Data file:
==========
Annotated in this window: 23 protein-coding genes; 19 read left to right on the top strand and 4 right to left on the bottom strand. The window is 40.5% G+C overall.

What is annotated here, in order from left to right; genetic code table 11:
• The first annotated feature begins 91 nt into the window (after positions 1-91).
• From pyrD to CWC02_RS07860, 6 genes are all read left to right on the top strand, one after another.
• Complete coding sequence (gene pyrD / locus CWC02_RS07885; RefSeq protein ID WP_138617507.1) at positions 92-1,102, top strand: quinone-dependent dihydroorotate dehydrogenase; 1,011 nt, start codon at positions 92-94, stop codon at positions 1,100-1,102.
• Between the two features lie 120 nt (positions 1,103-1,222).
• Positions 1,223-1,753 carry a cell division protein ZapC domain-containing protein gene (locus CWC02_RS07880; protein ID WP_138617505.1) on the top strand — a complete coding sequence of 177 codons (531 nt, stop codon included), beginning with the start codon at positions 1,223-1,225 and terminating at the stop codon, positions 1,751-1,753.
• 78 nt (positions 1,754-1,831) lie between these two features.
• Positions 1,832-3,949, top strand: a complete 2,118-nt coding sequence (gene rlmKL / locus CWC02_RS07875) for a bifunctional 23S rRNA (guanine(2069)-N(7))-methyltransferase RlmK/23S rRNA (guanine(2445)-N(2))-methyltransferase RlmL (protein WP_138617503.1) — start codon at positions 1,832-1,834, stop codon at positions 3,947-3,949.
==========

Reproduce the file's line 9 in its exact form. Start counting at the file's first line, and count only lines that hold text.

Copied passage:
• Positions 1,832-3,949, top strand: a complete 2,118-nt coding sequence (gene rlmKL / locus CWC02_RS07875) for a bifunctional 23S rRNA (guanine(2069)-N(7))-methyltransferase RlmK/23S rRNA (guanine(2445)-N(2))-methyltransferase RlmL (protein WP_138617503.1) — start codon at positions 1,832-1,834, stop codon at positions 3,947-3,949.